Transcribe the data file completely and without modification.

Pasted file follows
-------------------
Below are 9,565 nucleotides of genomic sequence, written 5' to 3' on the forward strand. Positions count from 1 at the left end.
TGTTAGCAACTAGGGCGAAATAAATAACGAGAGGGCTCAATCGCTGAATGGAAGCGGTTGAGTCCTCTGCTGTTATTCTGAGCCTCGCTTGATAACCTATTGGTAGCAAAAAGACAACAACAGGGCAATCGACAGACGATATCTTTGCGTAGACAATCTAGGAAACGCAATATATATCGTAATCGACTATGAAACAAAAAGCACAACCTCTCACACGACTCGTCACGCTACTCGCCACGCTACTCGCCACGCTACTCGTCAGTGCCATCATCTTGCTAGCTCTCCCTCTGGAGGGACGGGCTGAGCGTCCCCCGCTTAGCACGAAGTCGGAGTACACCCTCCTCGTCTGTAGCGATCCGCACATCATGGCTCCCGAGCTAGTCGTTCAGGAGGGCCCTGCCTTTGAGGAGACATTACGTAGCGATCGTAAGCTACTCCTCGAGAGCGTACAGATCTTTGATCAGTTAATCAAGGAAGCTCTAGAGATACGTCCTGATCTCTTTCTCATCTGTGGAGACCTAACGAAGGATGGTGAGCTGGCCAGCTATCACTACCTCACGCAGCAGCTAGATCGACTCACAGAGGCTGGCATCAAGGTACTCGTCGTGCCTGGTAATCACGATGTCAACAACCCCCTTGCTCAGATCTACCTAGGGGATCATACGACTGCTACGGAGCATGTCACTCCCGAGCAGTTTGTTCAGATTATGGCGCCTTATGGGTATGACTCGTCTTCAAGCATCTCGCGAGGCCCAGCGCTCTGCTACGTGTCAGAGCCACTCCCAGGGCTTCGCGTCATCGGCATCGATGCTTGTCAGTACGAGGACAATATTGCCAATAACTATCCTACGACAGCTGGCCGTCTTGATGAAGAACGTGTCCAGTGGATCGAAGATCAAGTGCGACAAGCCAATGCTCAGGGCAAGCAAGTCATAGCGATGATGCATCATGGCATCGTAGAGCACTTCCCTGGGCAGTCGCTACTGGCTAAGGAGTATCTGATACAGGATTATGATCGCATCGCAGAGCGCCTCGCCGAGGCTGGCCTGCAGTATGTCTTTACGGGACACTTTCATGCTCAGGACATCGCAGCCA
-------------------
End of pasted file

Below are 9,565 nucleotides of genomic sequence, written 5' to 3' on the forward strand. Positions count from 1 at the left end.
TGTTAGCAACTAGGGCGAAATAAATAACGAGAGGGCTCAATCGCTGAATGGAAGCGGTTGAGTCCTCTGCTGTTATTCTGAGCCTCGCTTGATAACCTATTGGTAGCAAAAAGACAACAACAGGGCAATCGACAGACGATATCTTTGCGTAGACAATCTAGGAAACGCAATATATATCGTAATCGACTATGAAACAAAAAGCACAACCTCTCACACGACTCGTCACGCTACTCGCCACGCTACTCGCCACGCTACTCGTCAGTGCCATCATCTTGCTAGCTCTCCCTCTGGAGGGACGGGCTGAGCGTCCCCCGCTTAGCACGAAGTCGGAGTACACCCTCCTCGTCTGTAGCGATCCGCACATCATGGCTCCCGAGCTAGTCGTTCAGGAGGGCCCTGCCTTTGAGGAGACATTACGTAGCGATCGTAAGCTACTCCTCGAGAGCGTACAGATCTTTGATCAGTTAATCAAGGAAGCTCTAGAGATACGTCCTGATCTCTTTCTCATCTGTGGAGACCTAACGAAGGATGGTGAGCTGGCCAGCTATCACTACCTCACGCAGCAGCTAGATCGACTCACAGAGGCTGGCATCAAGGTACTCGTCGTGCCTGGTAATCACGATGTCAACAACCCCCTTGCTCAGATCTACCTAGGGGATCATACGACTGCTACGGAGCATGTCACTCCCGAGCAGTTTGTTCAGATTATGGCGCCTTATGGGTATGACTCGTCTTCAAGCATCTCGCGAGGCCCAGCGCTCTGCTACGTGTCAGAGCCACTCCCAGGGCTTCGCGTCATCGGCATCGATGCTTGTCAGTACGAGGACAATATTGCCAATAACTATCCTACGACAGCTGGCCGTCTTGATGAAGAACGTGTCCAGTGGATCGAAGATCAAGTGCGACAAGCCAATGCTCAGGGCAAGCAAGTCATAGCGATGATGCATCATGGCATCGTAGAGCACTTCCCTGGGCAGTCGCTACTGGCTAAGGAGTATCTGATACAGGATTATGATCGCATCGCAGAGCGCCTCGCCGAGGCTGGCCTGCAGTATGTCTTTACGGGACACTTTCATGCTCAGGACATCGCAGCCA